Pinotage is a wine that can be enjoyed both when young and aged. In youth it offers primary fruit with nuances of chocolate and mocha and an intriguing impression of sweetness even when totally dry that is a hall mark characteristic of the variety. With aging  – and Pinotage can age well for decades – it transforms, subsuming upfront fruits for complexity, forest floor flavours and  tastes like fine aged claret or burgundy.

But Pinotage is dogged in the international arena with a bad reputation that dates back to wines of last century. These opinions are so often repeated by later writers that when a modern Pinotage is tasted it is thought to be an exception. What happened was that when worldwide orders for South African wines followed the ending of sanctions a number of poorly made wines went to fulfil demand. Reviewers didn’t blame varieties they knew, but when experiencing their first Pinotage off-flavours were attributed to the variety.

Twenty-five years have since passed, with each new vintage a chance to learn more about the best ways to grow and make Pinotage. 1959 was the first commercially released varietal Pinotage vintage; the total number of Pinotage vintages has increased by 70% since and much has been learned. Winemakers hone skills in other countries’ wineries. Winery owners can access modern winemaking equipment and barrels denied them during the sanctions era. And particularly from academic study, much of it initiated by the Pinotage Association.

This producers association was founded in 1996 by Beyers Truter, who gained his reputation as a master of Pinotage while winemaker at Kanonkop Estate. One of four principles of The Pinotage Association is ‘to prioritise research needs regarding Pinotage’ and the results of this research have been published by the Association with main points freely available on their website.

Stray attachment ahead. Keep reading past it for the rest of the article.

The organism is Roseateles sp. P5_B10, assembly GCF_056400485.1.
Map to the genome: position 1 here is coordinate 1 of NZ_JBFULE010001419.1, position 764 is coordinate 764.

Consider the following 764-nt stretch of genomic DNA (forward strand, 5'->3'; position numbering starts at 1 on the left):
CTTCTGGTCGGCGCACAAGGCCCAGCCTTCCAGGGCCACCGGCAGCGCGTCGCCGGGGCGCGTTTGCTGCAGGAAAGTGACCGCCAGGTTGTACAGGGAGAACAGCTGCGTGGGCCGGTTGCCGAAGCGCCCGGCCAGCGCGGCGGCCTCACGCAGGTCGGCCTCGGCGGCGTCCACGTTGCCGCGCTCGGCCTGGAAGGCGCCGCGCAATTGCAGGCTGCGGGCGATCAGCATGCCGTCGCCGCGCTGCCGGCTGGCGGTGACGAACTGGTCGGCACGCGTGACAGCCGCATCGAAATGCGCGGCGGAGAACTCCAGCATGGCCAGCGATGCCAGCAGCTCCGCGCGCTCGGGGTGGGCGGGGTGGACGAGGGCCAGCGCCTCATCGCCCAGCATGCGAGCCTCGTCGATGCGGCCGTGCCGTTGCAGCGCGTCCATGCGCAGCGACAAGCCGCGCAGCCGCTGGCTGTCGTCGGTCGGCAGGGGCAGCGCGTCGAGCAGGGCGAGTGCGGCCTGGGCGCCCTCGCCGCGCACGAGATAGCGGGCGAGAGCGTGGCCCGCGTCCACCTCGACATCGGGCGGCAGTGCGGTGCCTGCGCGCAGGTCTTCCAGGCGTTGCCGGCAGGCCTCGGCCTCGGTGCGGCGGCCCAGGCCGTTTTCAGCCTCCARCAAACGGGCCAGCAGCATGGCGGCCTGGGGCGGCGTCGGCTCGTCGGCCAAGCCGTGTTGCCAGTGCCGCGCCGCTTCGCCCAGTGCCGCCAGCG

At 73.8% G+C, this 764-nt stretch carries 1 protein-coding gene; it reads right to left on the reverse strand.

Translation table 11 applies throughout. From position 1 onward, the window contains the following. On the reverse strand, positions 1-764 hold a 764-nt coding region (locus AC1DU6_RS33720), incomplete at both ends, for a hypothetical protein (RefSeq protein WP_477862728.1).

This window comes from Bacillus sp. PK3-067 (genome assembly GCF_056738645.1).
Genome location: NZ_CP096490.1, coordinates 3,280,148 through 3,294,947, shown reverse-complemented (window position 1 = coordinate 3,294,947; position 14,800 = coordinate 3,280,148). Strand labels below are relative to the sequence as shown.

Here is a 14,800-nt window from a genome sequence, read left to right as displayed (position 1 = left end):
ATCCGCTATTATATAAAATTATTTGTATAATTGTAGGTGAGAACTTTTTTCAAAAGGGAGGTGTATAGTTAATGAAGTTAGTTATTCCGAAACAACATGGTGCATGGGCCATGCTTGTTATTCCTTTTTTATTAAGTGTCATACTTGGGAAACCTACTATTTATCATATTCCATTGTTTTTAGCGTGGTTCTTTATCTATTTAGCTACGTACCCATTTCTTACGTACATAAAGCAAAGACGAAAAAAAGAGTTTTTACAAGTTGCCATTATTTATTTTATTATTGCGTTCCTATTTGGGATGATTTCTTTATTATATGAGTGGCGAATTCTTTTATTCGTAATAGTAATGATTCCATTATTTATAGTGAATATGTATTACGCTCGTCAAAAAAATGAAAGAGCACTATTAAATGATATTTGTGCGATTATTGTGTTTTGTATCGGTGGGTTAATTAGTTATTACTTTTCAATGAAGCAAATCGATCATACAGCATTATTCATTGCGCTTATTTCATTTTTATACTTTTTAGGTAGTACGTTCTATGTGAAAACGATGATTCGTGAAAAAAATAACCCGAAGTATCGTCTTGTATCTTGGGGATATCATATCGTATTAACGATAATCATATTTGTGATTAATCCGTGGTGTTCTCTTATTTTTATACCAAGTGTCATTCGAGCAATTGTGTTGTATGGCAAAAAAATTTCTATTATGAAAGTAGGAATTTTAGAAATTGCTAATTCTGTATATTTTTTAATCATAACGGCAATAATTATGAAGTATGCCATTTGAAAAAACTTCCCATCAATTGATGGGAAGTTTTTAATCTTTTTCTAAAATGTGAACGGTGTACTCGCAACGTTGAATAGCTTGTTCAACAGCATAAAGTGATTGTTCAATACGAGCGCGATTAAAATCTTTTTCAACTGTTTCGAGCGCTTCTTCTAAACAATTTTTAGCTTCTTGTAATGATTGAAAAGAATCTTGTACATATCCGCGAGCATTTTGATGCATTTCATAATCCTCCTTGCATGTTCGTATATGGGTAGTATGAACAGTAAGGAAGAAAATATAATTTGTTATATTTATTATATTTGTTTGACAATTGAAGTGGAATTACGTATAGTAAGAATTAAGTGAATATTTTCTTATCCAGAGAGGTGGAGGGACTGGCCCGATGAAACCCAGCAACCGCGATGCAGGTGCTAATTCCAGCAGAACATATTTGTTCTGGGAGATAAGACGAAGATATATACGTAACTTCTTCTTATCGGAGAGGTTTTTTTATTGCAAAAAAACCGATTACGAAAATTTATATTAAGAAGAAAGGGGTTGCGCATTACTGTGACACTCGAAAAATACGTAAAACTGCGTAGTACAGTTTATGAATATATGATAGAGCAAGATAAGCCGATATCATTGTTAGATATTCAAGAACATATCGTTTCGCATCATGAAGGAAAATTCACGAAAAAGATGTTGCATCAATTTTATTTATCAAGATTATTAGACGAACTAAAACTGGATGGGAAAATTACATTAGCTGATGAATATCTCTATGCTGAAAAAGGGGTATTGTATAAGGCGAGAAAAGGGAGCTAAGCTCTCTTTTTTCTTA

There is no doubt the quality of Pinotage wines has greatly improved. So how to produce premium Pinotage from already excellent wines?

It is not generally understood by consumers that even single variety wines are a blend. Wines are made from grapes from differently aged vines growing in different blocks and vineyards, maybe with several clones and on various rootstocks. Wines aged in wooden barrels which often come from a mix of coopers and woods. Each barrel, even when seemingly identical, exerts its own influence on wine developing inside. So, before bottling, wines are homogenised by mixing in large tanks.

To make a premium wine involves holding back some from the rest. Barrels giving superior results can be identified, blended together and bottled.  Grapes from a single block or vineyard can be bottled separately. Historic vines are prized, and the oldest Pinotage vineyards are now more than 65 old.

Selected wines can be given further treatment, such as longer aging and using all new oak barrels. The process can continue down to a single barrel.

Making a premium wine is costly and the amount of bottles produced is limited with scarcity another factor in raising the price.

With producers pushing Pinotage to its pinnacle and enthusiasts wanting ever more, there’s no doubt we’ll be seeing more premium Pinotages.

By Peter F May
author of
PINOTAGE: Behind the Legends of South Africa’s Own Wine